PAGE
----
If Revolver had been Guy Ritchie’s first film, it might’ve been difficult to explain. However, thanks to Lock, Stock, and Two Smoking Barrels and Snatch, a puzzling, convoluted and ultimately zero-sum proposition becomes, at least, a cinch to describe: it’s like those other two movies, only boring and not funny.
I’m sure Ritchie himself would consider that an oversimplification at best, but he’d only be right about the “at best” part. Revolver begins with Jake Green (Ritchie mainstay Jason Statham) getting out of jail and swindling a ton of money away from the gangster who put him there, Macha (Ray Liotta). Macha orders a hit on Jake, who is approached by a couple of loan sharks (Andre Benjamin and Vincent Pastore) who inform him he only has a few days to live, but they can protect him from Macha’s assassins. Through a mysterious line of reasoning I couldn’t quite suss out, these two pieces of information add up to Jake entering into a kind of indentured servitude with the loan sharks.
Jason Statham, Ray Liotta, Andre Benjamin, Vincent Pastore, Terence Maynard
US DVD: 18 Mar 2008
From there, the plot becomes more complex, as it did in Lock, Stock, and Two Smoking Barrels and Snatch, only at half or maybe quarter speed, and instead of deadpan wisecracks, there’s a lot of somber, quasi-philosophical dialogue, some of which echoe back as somber, quasi-philosophical narration. The press notes for the film describe it as a psychological thriller; Ritchie’s understanding of the term “psychological” seems to be rooted in the idea that people, like, have conflicting thoughts, like, inside their head and stuff.
Ritchie shoots everything with his customary slickness, and his style is the only place where a more languorous approach has its advantages; a few sequences are cut together with some the inventiveness of his previous crime pictures, minus the MTV sensibilities. When it goes about the business of a gangster thriller, which is only occasionally, Revolver is somewhat entertaining. But it keeps stuttering through flashbacks to earlier scenes, as if it’s about to reveal a jaw-dropping twist; by the time a twist actually happens, it’s become so obvious and so meaningless that it’s no longer clear if it’s even intended as such.
This combination of the murky and the obvious seems key to Ritchie’s strategy. Over the end credits, we’re treated toward a variety of experts expounding upon the ego, the individual, and chess strategy; in case your mind wasn’t sufficiently blown (or in case the movie wasn’t dull enough on its own), it comes with its own lecture.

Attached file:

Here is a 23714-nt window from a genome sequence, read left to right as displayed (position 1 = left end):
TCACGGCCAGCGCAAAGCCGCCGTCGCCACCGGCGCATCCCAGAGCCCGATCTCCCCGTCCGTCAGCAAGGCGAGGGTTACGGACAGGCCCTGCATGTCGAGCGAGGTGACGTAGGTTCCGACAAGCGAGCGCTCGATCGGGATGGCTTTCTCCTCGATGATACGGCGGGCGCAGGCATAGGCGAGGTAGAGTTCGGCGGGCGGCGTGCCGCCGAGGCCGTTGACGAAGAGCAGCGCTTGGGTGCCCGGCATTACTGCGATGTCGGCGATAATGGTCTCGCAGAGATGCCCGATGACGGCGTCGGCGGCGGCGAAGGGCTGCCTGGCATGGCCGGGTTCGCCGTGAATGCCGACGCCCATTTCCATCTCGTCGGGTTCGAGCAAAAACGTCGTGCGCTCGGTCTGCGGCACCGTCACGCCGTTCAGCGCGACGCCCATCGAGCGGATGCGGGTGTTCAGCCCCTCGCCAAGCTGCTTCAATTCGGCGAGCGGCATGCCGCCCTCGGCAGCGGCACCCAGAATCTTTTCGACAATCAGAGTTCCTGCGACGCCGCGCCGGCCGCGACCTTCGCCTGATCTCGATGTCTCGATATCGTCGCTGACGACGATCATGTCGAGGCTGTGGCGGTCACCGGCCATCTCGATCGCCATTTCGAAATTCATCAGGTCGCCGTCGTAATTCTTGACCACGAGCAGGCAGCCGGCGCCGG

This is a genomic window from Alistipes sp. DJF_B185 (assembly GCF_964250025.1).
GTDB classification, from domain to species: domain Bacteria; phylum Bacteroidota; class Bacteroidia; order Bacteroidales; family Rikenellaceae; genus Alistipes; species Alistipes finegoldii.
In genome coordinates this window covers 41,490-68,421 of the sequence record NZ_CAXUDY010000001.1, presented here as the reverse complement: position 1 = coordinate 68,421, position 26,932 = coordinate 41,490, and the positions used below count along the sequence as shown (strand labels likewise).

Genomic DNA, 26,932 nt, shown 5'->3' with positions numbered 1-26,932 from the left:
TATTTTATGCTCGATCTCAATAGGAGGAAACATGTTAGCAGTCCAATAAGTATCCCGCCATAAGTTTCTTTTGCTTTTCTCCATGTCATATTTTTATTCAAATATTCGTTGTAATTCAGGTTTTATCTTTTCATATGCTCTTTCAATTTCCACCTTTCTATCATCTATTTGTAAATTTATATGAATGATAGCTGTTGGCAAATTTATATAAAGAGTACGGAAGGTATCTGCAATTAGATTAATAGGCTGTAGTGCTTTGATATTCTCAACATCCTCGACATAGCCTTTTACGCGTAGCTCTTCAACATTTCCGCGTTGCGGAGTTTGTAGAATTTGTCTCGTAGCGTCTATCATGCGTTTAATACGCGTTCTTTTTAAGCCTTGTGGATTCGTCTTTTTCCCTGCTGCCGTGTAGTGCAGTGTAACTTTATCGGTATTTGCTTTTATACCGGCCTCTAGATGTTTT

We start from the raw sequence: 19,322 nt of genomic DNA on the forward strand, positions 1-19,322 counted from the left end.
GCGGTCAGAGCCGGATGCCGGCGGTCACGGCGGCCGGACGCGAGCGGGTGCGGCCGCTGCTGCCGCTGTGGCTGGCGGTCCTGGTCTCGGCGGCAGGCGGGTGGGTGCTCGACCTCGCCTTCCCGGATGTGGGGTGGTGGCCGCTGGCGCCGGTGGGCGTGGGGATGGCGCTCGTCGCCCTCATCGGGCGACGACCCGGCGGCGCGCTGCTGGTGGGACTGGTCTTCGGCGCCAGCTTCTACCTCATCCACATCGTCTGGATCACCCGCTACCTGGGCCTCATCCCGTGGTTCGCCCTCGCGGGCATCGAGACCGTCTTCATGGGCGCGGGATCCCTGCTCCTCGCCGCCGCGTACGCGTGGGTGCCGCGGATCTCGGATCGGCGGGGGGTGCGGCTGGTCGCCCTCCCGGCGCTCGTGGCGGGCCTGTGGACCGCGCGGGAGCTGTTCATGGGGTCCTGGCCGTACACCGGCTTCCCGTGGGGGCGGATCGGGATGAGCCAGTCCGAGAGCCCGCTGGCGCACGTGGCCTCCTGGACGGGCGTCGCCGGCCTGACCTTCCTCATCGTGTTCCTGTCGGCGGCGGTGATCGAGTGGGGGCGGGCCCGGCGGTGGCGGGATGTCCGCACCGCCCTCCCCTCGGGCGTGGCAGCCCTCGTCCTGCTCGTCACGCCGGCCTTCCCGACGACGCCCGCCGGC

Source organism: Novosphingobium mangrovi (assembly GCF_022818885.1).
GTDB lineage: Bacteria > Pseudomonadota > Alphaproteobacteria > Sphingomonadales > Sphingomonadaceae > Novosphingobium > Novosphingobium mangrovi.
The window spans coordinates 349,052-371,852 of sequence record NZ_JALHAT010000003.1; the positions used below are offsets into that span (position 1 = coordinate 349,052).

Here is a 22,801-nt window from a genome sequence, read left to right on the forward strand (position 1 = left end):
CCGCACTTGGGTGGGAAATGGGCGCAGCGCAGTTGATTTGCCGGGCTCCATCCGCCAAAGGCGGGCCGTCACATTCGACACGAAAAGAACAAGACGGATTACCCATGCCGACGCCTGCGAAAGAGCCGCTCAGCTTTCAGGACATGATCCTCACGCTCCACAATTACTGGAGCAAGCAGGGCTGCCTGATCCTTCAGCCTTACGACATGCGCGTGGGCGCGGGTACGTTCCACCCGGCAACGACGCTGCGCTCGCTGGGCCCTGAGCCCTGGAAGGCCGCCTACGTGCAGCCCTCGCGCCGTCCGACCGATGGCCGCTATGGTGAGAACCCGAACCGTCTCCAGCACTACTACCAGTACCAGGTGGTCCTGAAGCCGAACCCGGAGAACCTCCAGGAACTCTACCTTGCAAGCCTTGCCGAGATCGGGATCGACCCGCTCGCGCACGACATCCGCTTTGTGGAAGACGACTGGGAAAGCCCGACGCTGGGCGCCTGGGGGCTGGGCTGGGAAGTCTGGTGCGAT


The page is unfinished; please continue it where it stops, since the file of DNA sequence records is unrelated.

Surprisingly, the DVD’s special features do not include PowerPoint presentations. They do, however, provide plenty of evidence that Ritchie was writing and directing towards a theme, rather than characters, story, or entertainment value. The array of interchangeable deleted/extended/alternate scenes contain no sly-but-extraneous dialogue, no interesting character moments cut for time. They just fuss about with different levels of clarity and ambiguity in explaining “the concept”—how much should be revealed, and when.
Most of the behind-the-scenes materials, including an interview with Ritchie and his editor and a feature-length commentary with both of them, use that term—“the concept”—referring the way the film’s themes, such as they are, are shaped into a would-be puzzle story. Ritchie explains that he got the (apparently mind-blowing) idea from a psychiatrist, and spent several years trying to shape it into a narrative; he sounds plainly like a convert. Some have suggested that the movie’s attempt at philosophizing is informed primarily by Kabbalah, the religion shared by Ritchie and his wife Madonna; I don’t know enough about the faith to weigh in, but the use of vague euphemisms like “the concept” seems like an equally good fit for Scientology.
Whatever the inspiration, these ideas seem to have consumed the filmmaker, and his obsession doesn’t appear to be worth the sacrifice. Revolver feels most alive when it’s furthest from conceptualizing; in other words, for about ten minutes of screentime, and even less of the earnest extra features. If this is Ritchie’s idea of substance, I’d trade back for his style any day.